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Testimony: Manafort omitted information from mortgage refinance application

When court resumed this morning, the government called Melinda James, a mortgage loan assistant at Citizens Bank, to the stand.

James was the mortgage loan assistant to Paul Manafort when he applied for a cash-out refinance loan — a loan that allows the owner to take the equity out as cash — on his property at 29 Howard Street in New York City, gathering all the requisite initial documentation.

Throughout the loan application, Manafort listed 29 Howard Street as a "second residence," rather than an investment property. He cited $0 net rental income.

As part of the application, Manafort was required to list his monthly debts. When he listed his other properties, he said that he owned the home at 377 Union Street in Brooklyn “free and clear.” This, the government said, turned out not to be the case.

In advance of the appraisal of the Howard Street property, James went onto the site StreetEasy.com, and found that the Howard property was listed for rent. She said she relayed that information to her supervisor, David Fallarino, but did not know what he did after that.

Additionally, when she was collecting insurance information on Manafort’s properties from Donna Duggan at Moody Insurance, she found a mortgage from Genesis Capital on file for the 377 Union Street home. She called this “inconsistent” with what Manafort had told her. She reached out to Manafort via email, who told her, “Union Street just had a mortgage approved this month.”

This was in February 2016. After this conversation, James received an email from Rick Gates stating they’d decided not to move forward with the mortgage on 377 Union. James said she did not realize at the time that her earlier insurance documents showing the mortgage were indeed accurate.

James testified that it would matter to the bank if Manafort had an additional mortgage on a property, as monthly debts are factored into the bank’s consideration.

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Manafort was convicted on five counts of tax fraud, one count of failing to file reports of foreign bank and financial accounts and two counts of bank fraud. A mistrial was declared in three counts of failing to file reports of foreign bank and financial accounts, and seven counts of bank fraud and bank fraud conspiracy.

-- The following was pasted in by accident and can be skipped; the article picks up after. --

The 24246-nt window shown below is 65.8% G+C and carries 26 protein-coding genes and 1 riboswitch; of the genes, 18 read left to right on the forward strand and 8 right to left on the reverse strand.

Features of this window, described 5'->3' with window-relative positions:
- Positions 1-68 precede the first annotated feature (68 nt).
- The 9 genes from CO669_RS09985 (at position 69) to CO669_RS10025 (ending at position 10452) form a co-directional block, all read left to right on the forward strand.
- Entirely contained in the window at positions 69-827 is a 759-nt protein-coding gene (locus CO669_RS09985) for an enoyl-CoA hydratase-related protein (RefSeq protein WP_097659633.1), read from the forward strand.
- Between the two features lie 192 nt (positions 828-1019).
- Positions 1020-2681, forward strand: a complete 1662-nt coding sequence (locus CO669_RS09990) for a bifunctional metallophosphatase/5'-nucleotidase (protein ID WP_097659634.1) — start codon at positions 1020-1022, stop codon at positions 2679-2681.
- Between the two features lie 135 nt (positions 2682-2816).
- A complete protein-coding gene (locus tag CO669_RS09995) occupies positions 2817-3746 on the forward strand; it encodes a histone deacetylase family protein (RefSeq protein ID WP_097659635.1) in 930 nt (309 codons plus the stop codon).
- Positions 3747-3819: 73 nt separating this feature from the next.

The trial was the first public test of special counsel Robert Mueller's investigation, and while the special counsel was vindicated, the victory wasn't total.

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Judge Ellis implored them to come to consensus, and if they then could not,he would consider the necessity of a hung jury.

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Jury submits question to judge on Day 4 of deliberations

The jury began Day 4 of deliberations in the Manafort fraud trial at 9:37 a.m., and just before 11 a.m., the jury delivered a note to the judge, prompting a flurry of activity.

It was a question, not a verdict: What if we can't come to a consensus on one count? 

Jury begins day 3 of deliberations

Judge Ellis brought the jury into the courtroom promptly at 9:30 a.m. Monday morning and called roll. Jurors were asked if they were able to stay away from news reports and other influences over the weekend, and they all answered that they had.

Deliberations resumed at 9:34 a.m.

Jury dismissed for weekend with no verdict yet reached

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Jurors were dismissed at 4:55 p.m.

Jury note: We want to go home at 5 p.m.

The jury gave Judge Ellis a note to let him know that they'll finish deliberations for the day at 5 p.m, because one of the members of the jury has an event they'd like to attend tonight.

Court will reconvene at 4:50 p.m. After that, the jury will be asked what time they wish to report on Monday.

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The jury resumed deliberations at 9:37 a.m. on Friday after being empaneled by Judge T.S. Ellis.

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He reiterated that all sealings in the case will be unsealed after the trial is over. It would be disruptive to unseal certain documents during the trial, he said. Nevertheless, he will consider the request.

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Jury asks 4 questions, including query about reasonable doubt

The note, delivered to Judge Ellis minutes ago, contains four questions from the jury. The judge heard argument from both sides as to the answers. 

Court is now dismissed for the day, and the jury will resume deliberations at 9:30 a.m. Friday.

Here are the questions from the jury, and the answers the judge gave. 

Question: Is one required to file an FBAR if they own less than 50% of the company and no signatory authority?

Answer: After suggestion from the prosecution, Judge Ellis reread Jury Instruction #53, which defined FBARs, and the details surrounding FBARS.

ELLIS: A person is an owner of record (Owner of FBAR) if a person is acting on behalf of a US person with access and control of the account, OR if a US person who owned more than 50% of company.

Q: Define "shelf company"?

A: Rely on collective recollection.

Q: Can you redefine reasonable doubt?

A: The government is not required to prove beyond "all possible doubt," just doubt that can be reasoned.

Q: Can the exhibit list be amended to include the indictment?

A: No.